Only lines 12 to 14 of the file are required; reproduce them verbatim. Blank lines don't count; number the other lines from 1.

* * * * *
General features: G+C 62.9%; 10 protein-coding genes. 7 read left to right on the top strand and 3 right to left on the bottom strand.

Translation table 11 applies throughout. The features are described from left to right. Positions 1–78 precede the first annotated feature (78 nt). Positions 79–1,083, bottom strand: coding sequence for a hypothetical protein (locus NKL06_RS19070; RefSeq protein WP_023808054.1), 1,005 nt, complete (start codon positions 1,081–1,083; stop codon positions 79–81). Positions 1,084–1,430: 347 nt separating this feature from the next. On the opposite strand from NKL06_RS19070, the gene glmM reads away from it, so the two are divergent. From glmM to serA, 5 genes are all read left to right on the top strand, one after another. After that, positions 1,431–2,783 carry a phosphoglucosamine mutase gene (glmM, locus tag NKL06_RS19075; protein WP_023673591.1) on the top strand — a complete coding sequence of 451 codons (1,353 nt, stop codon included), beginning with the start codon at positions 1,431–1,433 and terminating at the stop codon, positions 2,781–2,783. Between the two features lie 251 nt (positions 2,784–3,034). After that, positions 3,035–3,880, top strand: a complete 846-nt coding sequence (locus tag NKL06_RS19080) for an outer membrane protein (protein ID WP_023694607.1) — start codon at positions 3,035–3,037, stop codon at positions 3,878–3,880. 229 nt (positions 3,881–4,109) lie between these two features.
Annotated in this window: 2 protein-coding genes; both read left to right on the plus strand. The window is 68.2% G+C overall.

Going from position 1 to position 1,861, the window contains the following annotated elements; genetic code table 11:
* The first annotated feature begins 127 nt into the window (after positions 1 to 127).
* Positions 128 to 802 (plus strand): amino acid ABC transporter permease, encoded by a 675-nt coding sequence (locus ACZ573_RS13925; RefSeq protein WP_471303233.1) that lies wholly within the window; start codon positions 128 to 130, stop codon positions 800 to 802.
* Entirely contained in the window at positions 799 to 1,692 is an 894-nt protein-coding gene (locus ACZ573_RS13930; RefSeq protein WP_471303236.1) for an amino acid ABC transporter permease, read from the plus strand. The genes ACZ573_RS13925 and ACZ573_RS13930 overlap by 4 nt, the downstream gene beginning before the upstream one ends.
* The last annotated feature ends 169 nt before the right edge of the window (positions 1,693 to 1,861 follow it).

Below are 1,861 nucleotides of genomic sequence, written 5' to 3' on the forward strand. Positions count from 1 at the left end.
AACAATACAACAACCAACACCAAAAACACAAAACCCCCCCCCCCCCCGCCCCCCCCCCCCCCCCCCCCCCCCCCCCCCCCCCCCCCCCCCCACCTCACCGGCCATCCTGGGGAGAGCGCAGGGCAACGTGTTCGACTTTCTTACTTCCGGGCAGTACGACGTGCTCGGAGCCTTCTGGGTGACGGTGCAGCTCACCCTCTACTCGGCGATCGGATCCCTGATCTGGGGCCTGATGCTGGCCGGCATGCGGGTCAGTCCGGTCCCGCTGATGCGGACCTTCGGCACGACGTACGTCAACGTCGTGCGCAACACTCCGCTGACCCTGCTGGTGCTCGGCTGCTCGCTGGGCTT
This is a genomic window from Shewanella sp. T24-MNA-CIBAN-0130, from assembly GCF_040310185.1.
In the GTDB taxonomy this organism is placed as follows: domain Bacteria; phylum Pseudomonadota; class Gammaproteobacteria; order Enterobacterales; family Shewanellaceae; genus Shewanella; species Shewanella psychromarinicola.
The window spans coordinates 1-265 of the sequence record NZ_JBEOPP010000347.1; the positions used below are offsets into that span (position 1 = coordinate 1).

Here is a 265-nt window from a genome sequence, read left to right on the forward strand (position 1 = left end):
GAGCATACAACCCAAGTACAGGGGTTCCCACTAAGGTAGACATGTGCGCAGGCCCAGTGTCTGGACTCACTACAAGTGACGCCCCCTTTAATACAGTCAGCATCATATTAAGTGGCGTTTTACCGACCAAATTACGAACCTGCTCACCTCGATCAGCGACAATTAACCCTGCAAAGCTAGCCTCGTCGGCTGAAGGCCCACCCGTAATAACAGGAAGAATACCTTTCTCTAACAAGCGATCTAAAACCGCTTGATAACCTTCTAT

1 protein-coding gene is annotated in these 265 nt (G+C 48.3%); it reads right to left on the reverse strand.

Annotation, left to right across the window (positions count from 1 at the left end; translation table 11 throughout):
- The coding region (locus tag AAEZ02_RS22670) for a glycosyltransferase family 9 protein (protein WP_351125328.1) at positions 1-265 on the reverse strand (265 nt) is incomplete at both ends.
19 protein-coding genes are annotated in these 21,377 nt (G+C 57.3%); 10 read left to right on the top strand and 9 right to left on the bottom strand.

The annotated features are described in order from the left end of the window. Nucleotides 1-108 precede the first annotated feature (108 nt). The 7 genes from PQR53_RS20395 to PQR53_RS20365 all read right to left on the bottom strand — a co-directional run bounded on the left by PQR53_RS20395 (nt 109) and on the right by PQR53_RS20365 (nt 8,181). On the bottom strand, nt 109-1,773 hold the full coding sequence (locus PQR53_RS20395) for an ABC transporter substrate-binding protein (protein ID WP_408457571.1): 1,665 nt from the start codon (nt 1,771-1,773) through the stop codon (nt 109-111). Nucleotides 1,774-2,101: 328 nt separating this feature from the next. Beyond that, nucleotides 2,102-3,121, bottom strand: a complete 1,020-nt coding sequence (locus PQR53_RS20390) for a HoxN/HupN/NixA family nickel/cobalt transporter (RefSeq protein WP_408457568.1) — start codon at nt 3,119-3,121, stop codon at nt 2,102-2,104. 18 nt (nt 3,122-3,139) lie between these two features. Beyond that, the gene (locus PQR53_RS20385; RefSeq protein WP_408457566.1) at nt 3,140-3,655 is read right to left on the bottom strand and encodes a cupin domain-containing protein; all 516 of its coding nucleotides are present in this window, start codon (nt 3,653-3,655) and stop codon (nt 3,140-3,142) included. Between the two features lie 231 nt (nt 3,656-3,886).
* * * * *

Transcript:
In the GTDB taxonomy this organism is placed as follows: domain Bacteria; phylum Pseudomonadota; class Gammaproteobacteria; order Enterobacterales; family Shewanellaceae; genus Shewanella; species Shewanella psychromarinicola.
The window spans coordinates 1-265 of the sequence record NZ_JBEOPP010000347.1; the positions used below are offsets into that span (position 1 = coordinate 1).

Here is a 265-nt window from a genome sequence, read left to right on the forward strand (position 1 = left end):